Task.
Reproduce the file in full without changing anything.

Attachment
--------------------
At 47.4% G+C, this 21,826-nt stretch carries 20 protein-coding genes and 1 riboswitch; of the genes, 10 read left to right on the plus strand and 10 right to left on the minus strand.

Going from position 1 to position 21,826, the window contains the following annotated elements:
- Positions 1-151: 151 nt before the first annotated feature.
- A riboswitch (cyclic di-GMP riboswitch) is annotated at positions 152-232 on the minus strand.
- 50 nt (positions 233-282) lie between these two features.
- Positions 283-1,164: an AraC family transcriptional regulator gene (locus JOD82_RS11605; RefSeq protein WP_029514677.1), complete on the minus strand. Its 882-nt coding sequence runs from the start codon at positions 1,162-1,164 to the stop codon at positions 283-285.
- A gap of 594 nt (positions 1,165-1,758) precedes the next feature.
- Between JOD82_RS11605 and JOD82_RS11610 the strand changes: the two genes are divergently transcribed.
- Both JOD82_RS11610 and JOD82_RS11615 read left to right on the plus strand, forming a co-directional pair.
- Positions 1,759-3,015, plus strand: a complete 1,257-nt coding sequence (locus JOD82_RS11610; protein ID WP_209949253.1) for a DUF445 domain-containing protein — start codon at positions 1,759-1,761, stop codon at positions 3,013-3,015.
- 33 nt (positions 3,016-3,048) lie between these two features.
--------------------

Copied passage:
At 47.4% G+C, this 21,826-nt stretch carries 20 protein-coding genes and 1 riboswitch; of the genes, 10 read left to right on the plus strand and 10 right to left on the minus strand.

Going from position 1 to position 21,826, the window contains the following annotated elements:
- Positions 1-151: 151 nt before the first annotated feature.
- A riboswitch (cyclic di-GMP riboswitch) is annotated at positions 152-232 on the minus strand.
- 50 nt (positions 233-282) lie between these two features.
- Positions 283-1,164: an AraC family transcriptional regulator gene (locus JOD82_RS11605; RefSeq protein WP_029514677.1), complete on the minus strand. Its 882-nt coding sequence runs from the start codon at positions 1,162-1,164 to the stop codon at positions 283-285.
- A gap of 594 nt (positions 1,165-1,758) precedes the next feature.
- Between JOD82_RS11605 and JOD82_RS11610 the strand changes: the two genes are divergently transcribed.
- Both JOD82_RS11610 and JOD82_RS11615 read left to right on the plus strand, forming a co-directional pair.
- Positions 1,759-3,015, plus strand: a complete 1,257-nt coding sequence (locus JOD82_RS11610; protein ID WP_209949253.1) for a DUF445 domain-containing protein — start codon at positions 1,759-1,761, stop codon at positions 3,013-3,015.
- 33 nt (positions 3,016-3,048) lie between these two features.